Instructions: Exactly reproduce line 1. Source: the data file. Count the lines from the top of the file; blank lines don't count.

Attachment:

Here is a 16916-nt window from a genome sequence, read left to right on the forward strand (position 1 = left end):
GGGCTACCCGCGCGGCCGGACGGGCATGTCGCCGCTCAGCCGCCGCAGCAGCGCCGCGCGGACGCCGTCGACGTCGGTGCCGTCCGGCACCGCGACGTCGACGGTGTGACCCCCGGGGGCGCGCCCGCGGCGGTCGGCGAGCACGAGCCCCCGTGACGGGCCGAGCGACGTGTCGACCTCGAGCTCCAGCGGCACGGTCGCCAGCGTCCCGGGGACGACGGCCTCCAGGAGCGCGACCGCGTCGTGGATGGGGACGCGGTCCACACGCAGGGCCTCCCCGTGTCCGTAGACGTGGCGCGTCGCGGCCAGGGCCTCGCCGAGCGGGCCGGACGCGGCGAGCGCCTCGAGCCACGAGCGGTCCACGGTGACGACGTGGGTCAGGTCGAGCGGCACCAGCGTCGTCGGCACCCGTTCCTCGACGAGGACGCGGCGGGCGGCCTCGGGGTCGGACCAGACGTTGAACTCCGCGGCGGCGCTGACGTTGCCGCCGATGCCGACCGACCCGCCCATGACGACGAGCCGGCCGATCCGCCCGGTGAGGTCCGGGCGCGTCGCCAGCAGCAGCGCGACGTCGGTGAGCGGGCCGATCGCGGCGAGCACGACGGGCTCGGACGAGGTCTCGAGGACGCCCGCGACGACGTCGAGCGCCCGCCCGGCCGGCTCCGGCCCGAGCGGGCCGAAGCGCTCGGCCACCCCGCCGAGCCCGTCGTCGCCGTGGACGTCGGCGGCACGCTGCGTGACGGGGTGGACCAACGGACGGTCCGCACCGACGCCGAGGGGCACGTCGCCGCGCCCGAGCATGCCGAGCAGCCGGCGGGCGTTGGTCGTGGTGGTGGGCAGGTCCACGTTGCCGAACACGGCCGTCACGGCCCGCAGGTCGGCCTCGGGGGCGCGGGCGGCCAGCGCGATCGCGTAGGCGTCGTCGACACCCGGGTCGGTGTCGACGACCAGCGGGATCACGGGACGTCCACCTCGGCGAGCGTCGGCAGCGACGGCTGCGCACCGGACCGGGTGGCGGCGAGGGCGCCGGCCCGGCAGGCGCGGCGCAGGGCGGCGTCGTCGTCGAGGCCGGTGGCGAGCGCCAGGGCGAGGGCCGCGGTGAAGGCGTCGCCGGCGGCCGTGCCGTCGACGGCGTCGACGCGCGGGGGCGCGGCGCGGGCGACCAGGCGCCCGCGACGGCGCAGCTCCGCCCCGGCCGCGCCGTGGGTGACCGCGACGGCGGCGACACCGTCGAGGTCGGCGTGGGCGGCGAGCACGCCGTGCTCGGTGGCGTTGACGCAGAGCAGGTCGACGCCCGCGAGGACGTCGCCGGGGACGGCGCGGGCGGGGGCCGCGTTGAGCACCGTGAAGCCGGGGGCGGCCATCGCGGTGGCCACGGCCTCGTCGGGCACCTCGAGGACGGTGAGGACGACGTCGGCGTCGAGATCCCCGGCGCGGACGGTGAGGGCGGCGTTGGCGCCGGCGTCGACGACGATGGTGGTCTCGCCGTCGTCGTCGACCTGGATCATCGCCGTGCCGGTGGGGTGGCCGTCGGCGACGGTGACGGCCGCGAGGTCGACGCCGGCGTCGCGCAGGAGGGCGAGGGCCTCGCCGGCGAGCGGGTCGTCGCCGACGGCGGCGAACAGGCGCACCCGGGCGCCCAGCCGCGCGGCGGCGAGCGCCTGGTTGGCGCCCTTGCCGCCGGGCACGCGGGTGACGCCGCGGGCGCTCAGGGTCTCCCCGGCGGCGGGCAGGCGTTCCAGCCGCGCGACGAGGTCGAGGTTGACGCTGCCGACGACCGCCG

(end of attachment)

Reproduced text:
Here is a 16916-nt window from a genome sequence, read left to right on the forward strand (position 1 = left end):